Personally, children have been a huge part of my family planning before I even met Josh. I chose the career I did because of the hours and the flexibility for family life. I think because of societal pressure coupled with the pressure I put upon myself, not being a mother at all would be devastating for me. During a radical series at our church, “All-In”, Pastor JD Greear told us to think about the most important people/goals in your life. Now imagine we lost the person/dream (essentially: how much are we placing happiness on other things/people outside of Christ). During this series, Josh asked me if I would be ok without having any children in my lifetime; was I making having children an idol? I can’t speak for most women, but I have this innate drive and passion to have kids of my own/adopt children. I absolutely love caring for others’ kids but it’s just not the same as having your own. I had to tell myself last year that I may not be able to have or adopt children in this life. If I am making family an idol, God definitely has the right not to bless me with this particular desire. Why would He encourage my idolatry? Making children an idol, I am putting this need for children ahead of my contentment in Jesus. When we started trying to get pregnant, I prepared my heart subconsciously for what I feared most. This was just a couple of months before I got pregnant with Cora.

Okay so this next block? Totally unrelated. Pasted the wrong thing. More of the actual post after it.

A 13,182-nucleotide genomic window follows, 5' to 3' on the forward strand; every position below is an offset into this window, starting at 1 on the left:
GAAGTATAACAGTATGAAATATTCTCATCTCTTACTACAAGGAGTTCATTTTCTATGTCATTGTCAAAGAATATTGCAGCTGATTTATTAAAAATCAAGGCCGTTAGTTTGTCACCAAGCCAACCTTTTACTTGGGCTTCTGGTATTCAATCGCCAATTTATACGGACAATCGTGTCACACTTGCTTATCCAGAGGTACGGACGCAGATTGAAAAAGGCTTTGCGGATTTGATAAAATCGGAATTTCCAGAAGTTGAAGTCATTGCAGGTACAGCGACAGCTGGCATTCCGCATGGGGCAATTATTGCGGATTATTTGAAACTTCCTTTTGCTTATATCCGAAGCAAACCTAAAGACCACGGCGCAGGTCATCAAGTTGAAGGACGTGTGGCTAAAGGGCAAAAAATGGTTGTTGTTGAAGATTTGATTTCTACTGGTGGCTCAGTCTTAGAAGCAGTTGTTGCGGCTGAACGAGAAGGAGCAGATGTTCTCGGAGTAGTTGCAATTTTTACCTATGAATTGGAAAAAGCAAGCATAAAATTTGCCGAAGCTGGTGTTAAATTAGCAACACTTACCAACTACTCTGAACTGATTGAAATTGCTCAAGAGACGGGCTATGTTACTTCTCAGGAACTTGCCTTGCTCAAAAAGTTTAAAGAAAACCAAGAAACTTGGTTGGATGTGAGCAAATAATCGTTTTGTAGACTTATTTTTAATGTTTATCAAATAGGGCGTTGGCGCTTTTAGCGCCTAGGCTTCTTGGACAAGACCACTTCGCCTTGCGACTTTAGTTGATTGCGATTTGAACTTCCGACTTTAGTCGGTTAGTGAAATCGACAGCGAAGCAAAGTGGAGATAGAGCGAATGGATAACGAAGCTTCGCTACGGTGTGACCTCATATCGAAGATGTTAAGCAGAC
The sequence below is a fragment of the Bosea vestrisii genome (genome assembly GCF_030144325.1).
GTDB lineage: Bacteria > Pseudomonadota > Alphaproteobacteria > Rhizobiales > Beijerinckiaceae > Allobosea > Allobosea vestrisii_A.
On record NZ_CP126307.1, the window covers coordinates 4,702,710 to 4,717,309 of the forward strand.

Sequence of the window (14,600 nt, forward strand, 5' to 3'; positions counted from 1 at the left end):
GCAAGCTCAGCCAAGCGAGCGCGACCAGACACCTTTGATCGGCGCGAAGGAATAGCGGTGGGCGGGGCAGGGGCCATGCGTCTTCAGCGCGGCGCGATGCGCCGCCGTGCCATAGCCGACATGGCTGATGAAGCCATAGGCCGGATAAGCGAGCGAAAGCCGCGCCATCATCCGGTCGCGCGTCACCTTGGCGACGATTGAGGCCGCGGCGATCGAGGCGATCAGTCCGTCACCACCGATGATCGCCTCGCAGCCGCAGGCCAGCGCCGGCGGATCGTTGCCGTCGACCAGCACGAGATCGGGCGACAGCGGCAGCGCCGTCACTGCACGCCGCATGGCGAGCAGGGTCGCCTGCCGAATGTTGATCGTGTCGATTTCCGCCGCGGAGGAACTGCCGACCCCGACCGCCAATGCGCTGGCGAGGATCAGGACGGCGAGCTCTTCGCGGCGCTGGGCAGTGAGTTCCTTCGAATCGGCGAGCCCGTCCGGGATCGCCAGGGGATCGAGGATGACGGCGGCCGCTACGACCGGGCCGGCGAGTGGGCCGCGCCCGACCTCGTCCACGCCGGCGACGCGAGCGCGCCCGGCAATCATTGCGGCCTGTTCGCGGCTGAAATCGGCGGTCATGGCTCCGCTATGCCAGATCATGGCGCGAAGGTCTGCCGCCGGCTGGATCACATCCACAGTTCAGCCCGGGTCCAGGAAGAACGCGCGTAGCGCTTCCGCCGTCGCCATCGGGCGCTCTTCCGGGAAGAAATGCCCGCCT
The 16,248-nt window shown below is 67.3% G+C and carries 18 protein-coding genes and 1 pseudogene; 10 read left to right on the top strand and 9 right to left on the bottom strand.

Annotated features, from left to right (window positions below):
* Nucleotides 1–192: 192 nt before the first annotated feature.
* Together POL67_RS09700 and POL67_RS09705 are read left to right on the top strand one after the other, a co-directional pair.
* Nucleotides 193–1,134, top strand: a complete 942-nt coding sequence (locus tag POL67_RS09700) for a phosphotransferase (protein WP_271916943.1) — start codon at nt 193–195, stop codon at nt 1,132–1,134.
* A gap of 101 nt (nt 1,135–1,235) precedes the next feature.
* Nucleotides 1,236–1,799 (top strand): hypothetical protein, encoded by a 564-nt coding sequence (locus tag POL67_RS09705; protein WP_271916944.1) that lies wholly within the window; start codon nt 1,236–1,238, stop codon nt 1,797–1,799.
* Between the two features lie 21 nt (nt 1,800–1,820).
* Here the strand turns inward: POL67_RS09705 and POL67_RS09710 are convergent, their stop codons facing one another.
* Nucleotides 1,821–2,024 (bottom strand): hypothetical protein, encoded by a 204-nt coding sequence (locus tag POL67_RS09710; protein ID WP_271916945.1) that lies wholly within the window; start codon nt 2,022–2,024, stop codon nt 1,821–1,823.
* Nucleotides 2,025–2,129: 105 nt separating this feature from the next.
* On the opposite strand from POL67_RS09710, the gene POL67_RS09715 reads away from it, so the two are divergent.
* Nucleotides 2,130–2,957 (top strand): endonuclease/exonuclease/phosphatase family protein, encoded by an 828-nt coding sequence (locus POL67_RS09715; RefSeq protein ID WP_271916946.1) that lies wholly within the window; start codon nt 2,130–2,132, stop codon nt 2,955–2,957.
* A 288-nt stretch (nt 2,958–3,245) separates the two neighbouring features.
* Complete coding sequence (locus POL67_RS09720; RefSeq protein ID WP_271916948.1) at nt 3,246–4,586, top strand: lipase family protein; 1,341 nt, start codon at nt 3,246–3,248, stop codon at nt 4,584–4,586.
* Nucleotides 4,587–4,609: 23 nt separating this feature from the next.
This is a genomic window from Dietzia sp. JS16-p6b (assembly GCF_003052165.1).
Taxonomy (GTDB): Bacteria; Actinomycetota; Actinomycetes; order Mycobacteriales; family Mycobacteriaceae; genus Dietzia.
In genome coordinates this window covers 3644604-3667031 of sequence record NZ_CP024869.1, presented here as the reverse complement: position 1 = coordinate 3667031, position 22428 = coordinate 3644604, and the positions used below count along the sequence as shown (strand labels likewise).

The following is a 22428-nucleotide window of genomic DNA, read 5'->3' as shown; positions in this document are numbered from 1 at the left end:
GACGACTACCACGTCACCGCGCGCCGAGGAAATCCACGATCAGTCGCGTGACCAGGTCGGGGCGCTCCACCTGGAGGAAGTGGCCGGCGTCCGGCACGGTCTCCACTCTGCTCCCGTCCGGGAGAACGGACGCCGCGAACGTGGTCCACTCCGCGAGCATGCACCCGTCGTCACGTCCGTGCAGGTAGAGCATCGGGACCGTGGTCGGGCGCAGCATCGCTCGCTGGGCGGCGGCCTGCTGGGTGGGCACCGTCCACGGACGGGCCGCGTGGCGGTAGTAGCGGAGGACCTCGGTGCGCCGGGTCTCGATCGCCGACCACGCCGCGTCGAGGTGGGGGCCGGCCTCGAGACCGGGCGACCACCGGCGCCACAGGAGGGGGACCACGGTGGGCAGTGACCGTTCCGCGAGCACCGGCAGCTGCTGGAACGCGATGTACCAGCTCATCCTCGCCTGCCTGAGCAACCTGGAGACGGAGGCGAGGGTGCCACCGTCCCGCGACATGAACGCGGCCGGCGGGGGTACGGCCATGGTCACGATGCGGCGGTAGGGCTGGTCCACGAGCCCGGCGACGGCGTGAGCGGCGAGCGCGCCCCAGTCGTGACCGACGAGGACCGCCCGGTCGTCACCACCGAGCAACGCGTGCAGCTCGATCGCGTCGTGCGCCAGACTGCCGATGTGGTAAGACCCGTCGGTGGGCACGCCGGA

Miscarriages occur in 20% of all pregnancies. Many women hide their miscarriages from everyone. Miscarriages and stillbirths happen more often than people realize. Honestly, I have not put myself in these women’s shoes until recently. 4 years as a ultrasound tech later, I am more aware of the multitude of women going through miscarriages, difficult pregnancies and infertility. I have scanned several patients facing miscarriage; some who keep trying even though they’ve had 10 miscarriages in their prime “childbearing” age. I have witnessed a few women have “uncomplicated” pregnancies until the last month and then have a fetal demise (loss in the 3rd trimester) or stillbirth for an unknown reason(s). I have seen women, younger than 30, get that chromosome test back unexpectedly confirming Down’s Syndrome, Trisomy 18, or other issues that are usually reserved for women in their later years of fertility. I believe these women can feel left out during the celebration. A result of my knowledge of pregnancy complications, getting pregnant was scary to both Josh and I. I see the worst of the worst at my clinic, abnormalities most people see once in a lifetime. Because of this blog, I have had several women confide in me their own experiences with miscarriages or complications. Some of these women were friends and I had no idea of their pain. It’s so important to remember that you are not alone. God gave us the church and shared experiences to share one each other’s burdens. This is the reason I will never ask a pregnant stranger about their pregnancy unless they bring it up, because you just never know what that person is going through. Some women told me they thought they were alone in their grief when this happened to them, but you’re not alone. Our adversary would have us believe that we’re alone, lost in our grief, but God has given a different message.